A recent television documentary on Pope John Paul II and a close woman friend has brought back memories of two encounters I had with her in 1999 as I was writing a history of the Burlington Diocese.
Her name was Anna Teresa and she and her husband Hendrik lived on an old farm in Pomfret, the town of my mother’s ancestry. They were friends of Carol Wojtyla, the Catholic cardinal who became John Paul II, and he had visited the farm shortly before becoming its leader.
When I met her, she was well into her seventies, and eager to discuss the friend she had known since childhood, in Poland. She and Wojtyla had collaborated on research, and writing. She had recently been in Rome.
Wojtyla, she said, had greatly enjoyed Vermont, particularly because the Pomfret countryside reminded him of the landscape in which he had grown up. In Vermont, he had picked blackberries on steep maple-clad hills that seem to leap from the White River near West Hartford, and helped the neighbors with chores, diving into their pond at the end of a hot day’s haying. She showed me a picture of a smiling Cardinal Wojtyla, in Bermudas and plaid shirt, a handsome man with an athletic build.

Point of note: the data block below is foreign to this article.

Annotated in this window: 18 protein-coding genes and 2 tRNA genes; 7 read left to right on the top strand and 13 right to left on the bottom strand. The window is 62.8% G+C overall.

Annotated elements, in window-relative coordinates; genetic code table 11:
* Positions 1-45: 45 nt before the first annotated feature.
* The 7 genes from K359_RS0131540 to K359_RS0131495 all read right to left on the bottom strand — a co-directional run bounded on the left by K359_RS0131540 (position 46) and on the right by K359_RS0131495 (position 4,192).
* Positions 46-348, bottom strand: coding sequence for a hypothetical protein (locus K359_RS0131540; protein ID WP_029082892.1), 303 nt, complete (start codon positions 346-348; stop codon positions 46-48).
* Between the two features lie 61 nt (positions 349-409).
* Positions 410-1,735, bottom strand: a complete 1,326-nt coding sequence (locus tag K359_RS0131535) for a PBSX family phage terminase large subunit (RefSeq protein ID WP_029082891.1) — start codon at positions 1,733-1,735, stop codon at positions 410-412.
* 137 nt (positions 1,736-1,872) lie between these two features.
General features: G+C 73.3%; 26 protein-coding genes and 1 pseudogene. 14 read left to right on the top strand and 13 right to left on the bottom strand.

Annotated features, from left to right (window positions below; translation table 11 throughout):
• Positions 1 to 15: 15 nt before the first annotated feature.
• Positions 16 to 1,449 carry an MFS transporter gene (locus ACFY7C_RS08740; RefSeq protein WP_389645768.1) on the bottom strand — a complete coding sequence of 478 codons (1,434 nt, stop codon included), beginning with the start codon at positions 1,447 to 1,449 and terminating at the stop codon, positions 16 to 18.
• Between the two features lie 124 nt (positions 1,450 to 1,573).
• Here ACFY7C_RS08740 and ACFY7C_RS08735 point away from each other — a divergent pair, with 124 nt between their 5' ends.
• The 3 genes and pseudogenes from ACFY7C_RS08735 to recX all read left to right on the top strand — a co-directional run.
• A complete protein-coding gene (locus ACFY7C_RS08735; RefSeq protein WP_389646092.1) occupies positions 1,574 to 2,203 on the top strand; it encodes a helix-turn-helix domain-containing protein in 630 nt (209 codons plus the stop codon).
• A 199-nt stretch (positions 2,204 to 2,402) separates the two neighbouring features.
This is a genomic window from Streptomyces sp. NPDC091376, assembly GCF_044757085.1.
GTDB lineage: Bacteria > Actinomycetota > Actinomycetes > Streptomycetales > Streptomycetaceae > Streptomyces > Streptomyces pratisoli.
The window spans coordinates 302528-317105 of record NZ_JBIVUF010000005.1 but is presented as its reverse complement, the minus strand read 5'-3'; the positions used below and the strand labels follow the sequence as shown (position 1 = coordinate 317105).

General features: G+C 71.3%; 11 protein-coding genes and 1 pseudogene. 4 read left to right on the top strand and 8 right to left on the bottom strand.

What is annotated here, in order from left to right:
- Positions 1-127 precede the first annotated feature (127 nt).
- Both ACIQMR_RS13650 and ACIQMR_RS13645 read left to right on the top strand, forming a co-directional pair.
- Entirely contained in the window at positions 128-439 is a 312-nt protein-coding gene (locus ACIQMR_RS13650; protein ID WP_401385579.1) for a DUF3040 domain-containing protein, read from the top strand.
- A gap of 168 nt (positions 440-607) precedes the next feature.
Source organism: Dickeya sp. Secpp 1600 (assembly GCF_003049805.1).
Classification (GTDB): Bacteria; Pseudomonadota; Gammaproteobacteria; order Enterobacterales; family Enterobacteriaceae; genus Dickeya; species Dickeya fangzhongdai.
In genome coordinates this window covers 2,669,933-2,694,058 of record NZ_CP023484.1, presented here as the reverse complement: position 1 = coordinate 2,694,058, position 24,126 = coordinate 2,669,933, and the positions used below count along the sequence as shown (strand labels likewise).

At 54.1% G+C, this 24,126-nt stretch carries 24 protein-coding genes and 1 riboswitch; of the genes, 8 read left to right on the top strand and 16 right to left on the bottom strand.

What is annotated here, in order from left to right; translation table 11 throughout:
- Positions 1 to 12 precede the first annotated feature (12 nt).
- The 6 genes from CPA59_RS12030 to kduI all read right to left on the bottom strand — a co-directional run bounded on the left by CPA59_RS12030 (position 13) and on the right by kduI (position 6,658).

In researching a future pope’s visit to Vermont, I confess I’d hoped to discover something, frankly, spiritual. I WAS, after all, writing a book for a church. T hen Anna-Teresa showed me a metal cup the cardinal had used in celebrating Mass.
He said mass here? Yes, she said, with vestments borrowed from a Woodstock church.
Where exactly, I inquired?
In the back yard each morning, she said, on a card table under the apple tree.
By himself, I asked? No, she said, with my husband, my son, and me.
And, she recalled, each morning the donkey, a sheep, and a goat came to watch.
And there it was. What I had really come for.
For a handful of days in 1976, in a deep Vermont valley just after the sun’s first rays touched a little scene surely filled with a quiet power, clad in robes on loan from a church in my home town, the man soon to become Pope John Paul II performed the ancient rituals of his church.
As I listened, I thought of another rural place, a third of a world away, when creatures of the field gathered by a manger to witness the first hours of one of history’s mightiest lives.
Related news story by Steve Zind: Family reflects on Pope John Paul's Vermont ties